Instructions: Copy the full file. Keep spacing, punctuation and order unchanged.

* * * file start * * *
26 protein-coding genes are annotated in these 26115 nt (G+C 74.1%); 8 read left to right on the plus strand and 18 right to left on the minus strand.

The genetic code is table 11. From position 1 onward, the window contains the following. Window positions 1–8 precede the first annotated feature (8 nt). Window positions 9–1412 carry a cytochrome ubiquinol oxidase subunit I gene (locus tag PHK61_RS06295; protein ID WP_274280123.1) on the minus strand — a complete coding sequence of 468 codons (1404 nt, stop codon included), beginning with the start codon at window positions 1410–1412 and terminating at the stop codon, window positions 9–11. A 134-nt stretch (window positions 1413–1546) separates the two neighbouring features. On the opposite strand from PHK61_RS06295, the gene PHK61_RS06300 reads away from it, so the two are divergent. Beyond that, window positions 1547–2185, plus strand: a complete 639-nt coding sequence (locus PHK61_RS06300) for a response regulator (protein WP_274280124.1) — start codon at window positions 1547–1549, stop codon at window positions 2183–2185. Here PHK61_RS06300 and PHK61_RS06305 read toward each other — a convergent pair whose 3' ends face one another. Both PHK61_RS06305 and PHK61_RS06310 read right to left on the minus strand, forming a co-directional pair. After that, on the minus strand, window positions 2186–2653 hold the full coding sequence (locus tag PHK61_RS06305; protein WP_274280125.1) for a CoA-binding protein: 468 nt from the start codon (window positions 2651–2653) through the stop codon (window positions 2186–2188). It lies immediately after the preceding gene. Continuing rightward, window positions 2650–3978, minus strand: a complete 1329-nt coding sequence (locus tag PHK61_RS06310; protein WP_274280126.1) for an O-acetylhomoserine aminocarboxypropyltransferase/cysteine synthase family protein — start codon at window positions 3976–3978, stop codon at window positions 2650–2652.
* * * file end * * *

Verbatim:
26 protein-coding genes are annotated in these 26115 nt (G+C 74.1%); 8 read left to right on the plus strand and 18 right to left on the minus strand.

The genetic code is table 11. From position 1 onward, the window contains the following. Window positions 1–8 precede the first annotated feature (8 nt). Window positions 9–1412 carry a cytochrome ubiquinol oxidase subunit I gene (locus tag PHK61_RS06295; protein ID WP_274280123.1) on the minus strand — a complete coding sequence of 468 codons (1404 nt, stop codon included), beginning with the start codon at window positions 1410–1412 and terminating at the stop codon, window positions 9–11. A 134-nt stretch (window positions 1413–1546) separates the two neighbouring features. On the opposite strand from PHK61_RS06295, the gene PHK61_RS06300 reads away from it, so the two are divergent. Beyond that, window positions 1547–2185, plus strand: a complete 639-nt coding sequence (locus PHK61_RS06300) for a response regulator (protein WP_274280124.1) — start codon at window positions 1547–1549, stop codon at window positions 2183–2185. Here PHK61_RS06300 and PHK61_RS06305 read toward each other — a convergent pair whose 3' ends face one another. Both PHK61_RS06305 and PHK61_RS06310 read right to left on the minus strand, forming a co-directional pair. After that, on the minus strand, window positions 2186–2653 hold the full coding sequence (locus tag PHK61_RS06305; protein WP_274280125.1) for a CoA-binding protein: 468 nt from the start codon (window positions 2651–2653) through the stop codon (window positions 2186–2188). It lies immediately after the preceding gene. Continuing rightward, window positions 2650–3978, minus strand: a complete 1329-nt coding sequence (locus tag PHK61_RS06310; protein WP_274280126.1) for an O-acetylhomoserine aminocarboxypropyltransferase/cysteine synthase family protein — start codon at window positions 3976–3978, stop codon at window positions 2650–2652.